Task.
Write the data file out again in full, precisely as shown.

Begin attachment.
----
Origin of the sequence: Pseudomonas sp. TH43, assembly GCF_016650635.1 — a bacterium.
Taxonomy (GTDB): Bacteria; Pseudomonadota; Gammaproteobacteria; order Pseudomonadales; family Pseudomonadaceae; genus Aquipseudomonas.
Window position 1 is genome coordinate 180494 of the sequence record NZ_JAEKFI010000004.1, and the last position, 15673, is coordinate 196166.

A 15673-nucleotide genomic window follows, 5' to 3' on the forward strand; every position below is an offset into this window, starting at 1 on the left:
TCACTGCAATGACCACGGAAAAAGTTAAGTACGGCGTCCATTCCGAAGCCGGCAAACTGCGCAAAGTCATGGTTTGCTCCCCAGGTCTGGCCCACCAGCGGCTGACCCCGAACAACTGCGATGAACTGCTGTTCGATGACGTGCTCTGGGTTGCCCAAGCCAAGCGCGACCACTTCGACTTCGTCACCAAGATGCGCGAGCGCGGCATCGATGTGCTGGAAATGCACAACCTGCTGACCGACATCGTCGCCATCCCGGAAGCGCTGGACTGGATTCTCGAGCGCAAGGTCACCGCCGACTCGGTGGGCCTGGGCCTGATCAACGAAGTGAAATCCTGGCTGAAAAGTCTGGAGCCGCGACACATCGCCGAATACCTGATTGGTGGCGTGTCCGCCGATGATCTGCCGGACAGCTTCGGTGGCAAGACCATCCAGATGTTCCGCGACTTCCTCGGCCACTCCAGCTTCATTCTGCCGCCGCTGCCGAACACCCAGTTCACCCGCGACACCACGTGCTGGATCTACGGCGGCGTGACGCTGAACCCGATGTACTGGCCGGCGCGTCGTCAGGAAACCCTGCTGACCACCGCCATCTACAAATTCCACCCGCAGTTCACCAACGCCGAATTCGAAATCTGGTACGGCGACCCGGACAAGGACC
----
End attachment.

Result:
Origin of the sequence: Pseudomonas sp. TH43, assembly GCF_016650635.1 — a bacterium.
Taxonomy (GTDB): Bacteria; Pseudomonadota; Gammaproteobacteria; order Pseudomonadales; family Pseudomonadaceae; genus Aquipseudomonas.
Window position 1 is genome coordinate 180494 of the sequence record NZ_JAEKFI010000004.1, and the last position, 15673, is coordinate 196166.

A 15673-nucleotide genomic window follows, 5' to 3' on the forward strand; every position below is an offset into this window, starting at 1 on the left:
TCACTGCAATGACCACGGAAAAAGTTAAGTACGGCGTCCATTCCGAAGCCGGCAAACTGCGCAAAGTCATGGTTTGCTCCCCAGGTCTGGCCCACCAGCGGCTGACCCCGAACAACTGCGATGAACTGCTGTTCGATGACGTGCTCTGGGTTGCCCAAGCCAAGCGCGACCACTTCGACTTCGTCACCAAGATGCGCGAGCGCGGCATCGATGTGCTGGAAATGCACAACCTGCTGACCGACATCGTCGCCATCCCGGAAGCGCTGGACTGGATTCTCGAGCGCAAGGTCACCGCCGACTCGGTGGGCCTGGGCCTGATCAACGAAGTGAAATCCTGGCTGAAAAGTCTGGAGCCGCGACACATCGCCGAATACCTGATTGGTGGCGTGTCCGCCGATGATCTGCCGGACAGCTTCGGTGGCAAGACCATCCAGATGTTCCGCGACTTCCTCGGCCACTCCAGCTTCATTCTGCCGCCGCTGCCGAACACCCAGTTCACCCGCGACACCACGTGCTGGATCTACGGCGGCGTGACGCTGAACCCGATGTACTGGCCGGCGCGTCGTCAGGAAACCCTGCTGACCACCGCCATCTACAAATTCCACCCGCAGTTCACCAACGCCGAATTCGAAATCTGGTACGGCGACCCGGACAAGGACC